But, it's pretty funny, it's a pretty good indicator—like on Lush, almost all of the songs were the exact same tempo before we got into the studio and we had to try to vary things. Not digitally, we started using click tracks just so not every song on it was in 6/8 or whatever. I also really like songs that are fast, I don't know, but I do feel sort of drawn to exploring that darker side, that sadder side. But my goal lately has been to write a song that's not like that. I haven't really had much quiet alone time. Sometimes when you get back from tour, you're home for three days, and it's like, "I don't really wanna write this really sad song!" Like sit in my room and soak up all the drama. It would probably be really cathartic to write a super happy song. That's the goal.

While you've been on tour and traveling a lot, has it been hard to maintain your personal life? Like you've left your friends and they don't really know what's going on with you? Yes. Yeah! That is like hitting the nail on the head, what it's been lately. I think in senior year of high school, when things kind of took off, I didn't really want to talk about it to friends, because it felt really like [presumptuous] and I wasn't sure if it was gonna be a success. It felt boasty and unrelatable and sort of like, my friends don't have context for this, so I don't wanna talk at them.

I started to be less open with sharing information and stuff. Now that we tour all the time and I've been really busy with press stuff, I feel like I've just let go of a lot of relationships. Because it's just like if you're not FaceTiming everyday and calling when you're home for a week or less, if that friend isn't the person that you're going to see, then it's just not happening.

It's sad but, sometimes I feel like I'm cutting out the excess and figuring out who the true blue lifers are. The hardest is having to blow off your real close friends. I've learned a lot in the process just sort of taking care of myself and not saying yes to everything. I mean, it's great to have friends along the way on tour so your friend group isn't just confined to people that you never see.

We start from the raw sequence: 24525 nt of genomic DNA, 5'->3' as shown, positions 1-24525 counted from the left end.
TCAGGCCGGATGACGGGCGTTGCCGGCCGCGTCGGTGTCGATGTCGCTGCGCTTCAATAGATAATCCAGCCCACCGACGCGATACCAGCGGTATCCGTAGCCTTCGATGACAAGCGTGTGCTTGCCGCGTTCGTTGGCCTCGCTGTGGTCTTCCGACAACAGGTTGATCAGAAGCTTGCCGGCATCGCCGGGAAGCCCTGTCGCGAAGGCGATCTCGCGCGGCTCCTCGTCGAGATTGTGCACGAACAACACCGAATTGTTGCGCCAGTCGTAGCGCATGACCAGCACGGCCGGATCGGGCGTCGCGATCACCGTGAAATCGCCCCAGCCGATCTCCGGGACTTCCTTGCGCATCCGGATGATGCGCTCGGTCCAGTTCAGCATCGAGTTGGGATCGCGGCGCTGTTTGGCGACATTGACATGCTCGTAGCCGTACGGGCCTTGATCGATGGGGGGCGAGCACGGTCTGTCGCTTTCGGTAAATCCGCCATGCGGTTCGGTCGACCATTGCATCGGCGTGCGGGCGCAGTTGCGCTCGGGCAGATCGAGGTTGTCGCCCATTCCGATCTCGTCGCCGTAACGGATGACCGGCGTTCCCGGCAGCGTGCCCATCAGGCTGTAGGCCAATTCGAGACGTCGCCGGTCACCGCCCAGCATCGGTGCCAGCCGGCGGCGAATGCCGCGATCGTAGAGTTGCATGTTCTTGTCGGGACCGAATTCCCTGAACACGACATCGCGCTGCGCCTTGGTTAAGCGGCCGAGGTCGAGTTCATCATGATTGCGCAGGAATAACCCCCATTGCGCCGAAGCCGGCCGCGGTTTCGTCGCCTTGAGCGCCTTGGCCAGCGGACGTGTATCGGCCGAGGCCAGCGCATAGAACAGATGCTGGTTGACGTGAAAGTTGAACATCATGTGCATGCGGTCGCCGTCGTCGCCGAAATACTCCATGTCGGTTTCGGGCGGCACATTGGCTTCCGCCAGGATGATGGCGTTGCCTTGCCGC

Some of my best friends are musicians now. I think it's important to be able to talk to people and know people who know what you are going through, and I think there are some really great people out there in the music world. It's been a lot of learning, being surrounded by people who make art and people who run these weird, unconventional businesses. And there's a lot of really intelligent, bright, awesome, driven people around. So that's neat too. There's lots of upsides, I feel like I'm talking about the downsides a lot, but, yeah.

So when you are home and writing music, do you feel like it's a faucet or a well? Whoa.

Yeah, right? Sorry, I was trying to think of the right way of phrasing that. Do the songs come out naturally, or is it more of a painful experience where you really have to work to get each one how you want? I was just talking about this and I actually had a friend use the analogy of a river. She said that, "You shouldn't be worried about writing songs because your creativity is a river, a deep river," and she actually said, "not a well." But I actually think when a wave of inspiration hits I'm not generally always able to pick up a guitar, at least not anytime in the foreseeable future. It's hard for me speak on this because I haven't really made that much progress on the next record.